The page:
Apr. 24 2006
Washington, DC — The tobacco companies never miss an opportunity to claim they are reformed and no longer want kids to smoke. But their actions continue to show otherwise. For example, the most recent actions by the R.J. Reynolds Tobacco Company, the company that once marketed cigarettes to kids with the cartoon character Joe Camel, are as egregious as ever. In the past two years, R.J. Reynolds has with increasing frequency introduced youth-oriented marketing campaigns and has stepped up their efforts around the country to defeat proven measures to reduce smoking and exposure to secondhand smoke, such as cigarette tax increases and smoke-free workplace laws.
What has the current R.J. Reynolds been doing?
R.J. Reynolds' marketing behavior led the U.S. Department of Justice in 2005 to call the company a "serial violator" of the 1998 state tobacco settlement. State attorneys general have sued R.J. Reynolds numerous times for violating the settlement's prohibition on marketing to children. R.J. Reynolds' efforts to defeat public policies that have been proven to reduce tobacco use are equally egregious. For example:
In fact, R.J. Reynolds has become increasingly desperate in its efforts to defeat cigarette tax increases, smoke-free workplace laws and other tobacco prevention measures because a growing number of states and communities have adopted these measures and are enjoying the many health and financial benefits that result from them. Dating back to 2002, 41 states have increased cigarette taxes, more than doubling the average state cigarette tax from 43.4 cents to 91.7 cents a pack. Thirteen states, Washington, DC and Puerto Rico have now passed strong smoke-free laws that include restaurants and bars, as have hundreds of cities and countries. These measures are proven to reduce smoking and exposure to secondhand smoke, thereby improving health, saving lives and saving billions of dollars in tobacco-caused health care costs. Only the tobacco industry's bottom line suffers.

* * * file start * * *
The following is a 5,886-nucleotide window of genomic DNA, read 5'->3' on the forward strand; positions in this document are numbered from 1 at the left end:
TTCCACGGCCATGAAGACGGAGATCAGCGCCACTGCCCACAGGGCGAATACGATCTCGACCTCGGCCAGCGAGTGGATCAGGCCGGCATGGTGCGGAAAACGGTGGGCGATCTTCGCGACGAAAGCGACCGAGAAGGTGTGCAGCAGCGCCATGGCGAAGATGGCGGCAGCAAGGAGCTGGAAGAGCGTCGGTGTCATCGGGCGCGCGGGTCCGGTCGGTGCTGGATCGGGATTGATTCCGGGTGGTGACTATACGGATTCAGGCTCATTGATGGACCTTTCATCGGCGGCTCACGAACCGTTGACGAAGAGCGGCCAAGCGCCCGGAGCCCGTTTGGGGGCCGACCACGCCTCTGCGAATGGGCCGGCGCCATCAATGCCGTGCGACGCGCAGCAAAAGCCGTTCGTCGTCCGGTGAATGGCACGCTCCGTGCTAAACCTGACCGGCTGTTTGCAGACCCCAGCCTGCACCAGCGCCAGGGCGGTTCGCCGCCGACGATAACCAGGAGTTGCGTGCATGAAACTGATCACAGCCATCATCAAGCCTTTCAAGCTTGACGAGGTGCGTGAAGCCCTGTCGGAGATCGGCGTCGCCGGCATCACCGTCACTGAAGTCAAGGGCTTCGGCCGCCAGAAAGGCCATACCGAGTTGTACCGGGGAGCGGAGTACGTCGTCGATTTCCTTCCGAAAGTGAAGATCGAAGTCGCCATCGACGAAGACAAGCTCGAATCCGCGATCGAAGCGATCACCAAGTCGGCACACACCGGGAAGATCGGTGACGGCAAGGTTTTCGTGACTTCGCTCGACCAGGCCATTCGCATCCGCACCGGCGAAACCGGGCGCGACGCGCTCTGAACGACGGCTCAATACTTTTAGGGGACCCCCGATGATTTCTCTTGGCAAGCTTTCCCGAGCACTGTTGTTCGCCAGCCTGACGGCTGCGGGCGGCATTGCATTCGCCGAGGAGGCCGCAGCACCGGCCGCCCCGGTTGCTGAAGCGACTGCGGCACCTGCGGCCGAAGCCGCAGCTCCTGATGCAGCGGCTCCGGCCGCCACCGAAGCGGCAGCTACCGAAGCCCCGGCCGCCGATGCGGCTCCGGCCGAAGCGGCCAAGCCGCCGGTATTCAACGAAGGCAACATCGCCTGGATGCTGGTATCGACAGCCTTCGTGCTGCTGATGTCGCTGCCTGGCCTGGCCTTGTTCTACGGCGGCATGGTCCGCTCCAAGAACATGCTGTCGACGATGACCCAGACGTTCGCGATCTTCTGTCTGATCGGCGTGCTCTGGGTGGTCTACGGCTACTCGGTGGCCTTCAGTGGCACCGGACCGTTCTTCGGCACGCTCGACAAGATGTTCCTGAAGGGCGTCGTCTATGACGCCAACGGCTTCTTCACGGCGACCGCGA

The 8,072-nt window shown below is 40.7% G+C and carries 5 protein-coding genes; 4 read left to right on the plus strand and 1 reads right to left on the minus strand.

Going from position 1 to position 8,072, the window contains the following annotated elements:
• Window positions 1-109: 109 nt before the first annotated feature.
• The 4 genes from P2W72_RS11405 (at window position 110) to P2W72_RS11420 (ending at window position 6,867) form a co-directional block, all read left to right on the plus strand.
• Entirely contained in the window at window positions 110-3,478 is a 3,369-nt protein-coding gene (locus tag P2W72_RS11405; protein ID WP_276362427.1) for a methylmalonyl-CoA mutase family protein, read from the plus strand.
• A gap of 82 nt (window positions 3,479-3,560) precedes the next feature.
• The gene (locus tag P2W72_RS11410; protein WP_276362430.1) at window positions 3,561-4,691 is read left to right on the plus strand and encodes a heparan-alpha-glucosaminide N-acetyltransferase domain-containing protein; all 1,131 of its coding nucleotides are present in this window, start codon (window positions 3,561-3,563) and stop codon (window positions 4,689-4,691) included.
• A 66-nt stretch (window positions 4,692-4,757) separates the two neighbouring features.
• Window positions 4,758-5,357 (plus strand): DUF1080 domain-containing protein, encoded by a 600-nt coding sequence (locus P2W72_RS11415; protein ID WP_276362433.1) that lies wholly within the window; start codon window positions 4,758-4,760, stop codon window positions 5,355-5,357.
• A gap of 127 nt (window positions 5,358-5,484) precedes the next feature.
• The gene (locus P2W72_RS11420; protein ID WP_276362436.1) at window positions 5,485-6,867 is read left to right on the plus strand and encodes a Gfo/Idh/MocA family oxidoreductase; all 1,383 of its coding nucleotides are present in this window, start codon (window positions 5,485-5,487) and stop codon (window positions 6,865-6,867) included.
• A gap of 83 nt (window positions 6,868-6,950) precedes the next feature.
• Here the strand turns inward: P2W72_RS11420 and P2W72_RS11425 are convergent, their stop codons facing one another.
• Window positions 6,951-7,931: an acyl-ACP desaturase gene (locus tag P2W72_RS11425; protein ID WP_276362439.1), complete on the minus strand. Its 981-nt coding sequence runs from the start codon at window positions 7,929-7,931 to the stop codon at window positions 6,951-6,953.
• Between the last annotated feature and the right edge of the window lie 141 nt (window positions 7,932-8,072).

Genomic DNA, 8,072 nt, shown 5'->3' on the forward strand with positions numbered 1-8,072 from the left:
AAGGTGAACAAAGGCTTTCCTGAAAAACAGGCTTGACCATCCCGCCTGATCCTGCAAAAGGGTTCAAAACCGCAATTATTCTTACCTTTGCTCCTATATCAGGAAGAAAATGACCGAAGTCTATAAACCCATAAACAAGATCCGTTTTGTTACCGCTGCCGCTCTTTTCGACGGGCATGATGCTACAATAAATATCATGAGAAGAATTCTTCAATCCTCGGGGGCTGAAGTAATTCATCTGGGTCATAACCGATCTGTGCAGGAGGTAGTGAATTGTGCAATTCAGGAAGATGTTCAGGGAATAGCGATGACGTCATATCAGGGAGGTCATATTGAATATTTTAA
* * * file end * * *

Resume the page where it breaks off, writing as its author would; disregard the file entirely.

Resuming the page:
View a list of the most egregious examples of R.J. Reynolds' harmful actions since the 1998 state tobacco settlement.